Our second day started with a morning visit to the City’s town hall. In this very grand setting we heard from Peter Sandman from the Liverpool City Region local Economic Partnership (LEP). The LEP was formed in 2012 to bring together business and civic leaders to drive private sector led growth and job creation. Sectors such as the visitor economy, innovation, the creative sector and skills and education among others have a ‘champion’ to represent them on the board. The  LEP and Combined Authorities (5 local councils) work together to deliver the Growth Strategy for the City Region. The LEP provides strategic advice and guidance on economic development priorities while the Combined Authority brings democratic accountability and oversight for the City Region, slightly different to how our own Dundee Council works.

Next up, we listened to Alicia Smith talk about the developments there had been from the Council body, Culture Liverpool, since the explosion of interest created by the 2008 City of Culture. Culture Liverpool has a remit for events, cultural infrastructure, development and community participation, Liverpool Cruise Terminal, Liverpool Film Office, commercial sponsorship and income generation, visitor economy, including the Tourist Information Centres and Civic Halls including Liverpool Town Hall and St George’s Hall. A similar body in Dundee would be Culture & Leisure Dundee, although Culture Liverpool do not have the task of looking after the libraries, leisure and sports centres and are very much focused on using culture as a driving force for regeneration in the city.

Before a word from one of Liverpool’s three mayors and a wee bit of ceremonial handing over of respective council plaques, Peter Smith from Marketing Liverpool said a few words. Marketing Liverpool is the destination marketing organisation for the city. It forms a branch of Liverpool Vision, which is the city’s economic development company and also looks after ‘Invest Liverpool’ and is managing the International Business Festival 2018.

After a very quick lunch, it was off to the Baltic Triangle. No mystery here as Director. Mark Lawyer, explained in detail the history and ethos behind the redeveloped creative quarter that houses many of the city’s top talent. Through innovative funding and a vision to consistently improve a disused former industrial area the Baltic Triangle is attracting and nurturing many creative new businesses by providing affordable work space to a sector that needs it. The first development was to built individual sheds with a warehouse space. Each shed provided a work and office space to creative entrepreneurs, with a stipulation that each business had to be linked to the creative or cultural industry sector.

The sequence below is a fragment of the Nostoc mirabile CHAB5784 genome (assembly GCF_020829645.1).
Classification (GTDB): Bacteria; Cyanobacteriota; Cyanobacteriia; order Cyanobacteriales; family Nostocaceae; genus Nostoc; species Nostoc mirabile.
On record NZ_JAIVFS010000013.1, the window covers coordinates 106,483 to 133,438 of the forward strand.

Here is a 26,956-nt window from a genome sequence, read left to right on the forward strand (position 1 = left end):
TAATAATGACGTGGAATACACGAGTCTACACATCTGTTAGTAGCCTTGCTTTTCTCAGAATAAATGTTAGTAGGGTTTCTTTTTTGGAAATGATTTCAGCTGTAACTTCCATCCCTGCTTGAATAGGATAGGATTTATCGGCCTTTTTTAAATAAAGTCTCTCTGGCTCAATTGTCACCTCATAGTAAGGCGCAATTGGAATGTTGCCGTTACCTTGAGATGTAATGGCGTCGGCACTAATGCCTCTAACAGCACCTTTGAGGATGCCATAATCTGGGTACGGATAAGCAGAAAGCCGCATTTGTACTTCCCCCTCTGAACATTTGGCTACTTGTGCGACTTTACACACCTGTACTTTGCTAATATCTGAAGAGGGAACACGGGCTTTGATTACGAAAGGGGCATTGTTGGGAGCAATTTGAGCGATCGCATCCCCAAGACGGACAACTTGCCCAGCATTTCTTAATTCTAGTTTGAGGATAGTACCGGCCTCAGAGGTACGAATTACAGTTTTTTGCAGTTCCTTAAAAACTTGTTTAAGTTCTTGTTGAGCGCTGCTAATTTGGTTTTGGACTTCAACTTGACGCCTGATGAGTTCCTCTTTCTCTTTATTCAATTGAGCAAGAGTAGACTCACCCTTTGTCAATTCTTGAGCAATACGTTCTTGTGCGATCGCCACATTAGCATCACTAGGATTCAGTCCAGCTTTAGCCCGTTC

We moved on to visit Bluecoat, the centre for Contemporary Arts. originally a school for orphaned children from 1717 – 1906, Bluecoat is Liverpool city centre’s oldest building and became the Uk’s first arts centre in the early twentieth century. Chief executive, Mary Cloake, described how the centre remiains central to the city’s cultural life, a symbol of Liverpool’s resilience and historic significance as a global port. Indeed as our visit progressed it was clear that Liverpool is indeed an international destination and Bluecoat itself welcomes over 700,000 visitors annually.

Our next stop was a most welcome one. Tea and Cake at the multifunctional “Leaf’. A tea room during the day and bar and gig space in the evening, Leaf  brings its ethos of tea, music and good times to the vibrant and bustling Bold Street. An avantguard evening continued as we sampled authentic Indian street food at ‘Mowgli’ for dinner. The Liverpool food scene is blossoming and the recent introduction of a dedicated ‘restaurant week’ at the end of each January is helping to shine the spotlight on this thriving sector.

The pace didn’t let up for our final day in Liverpool.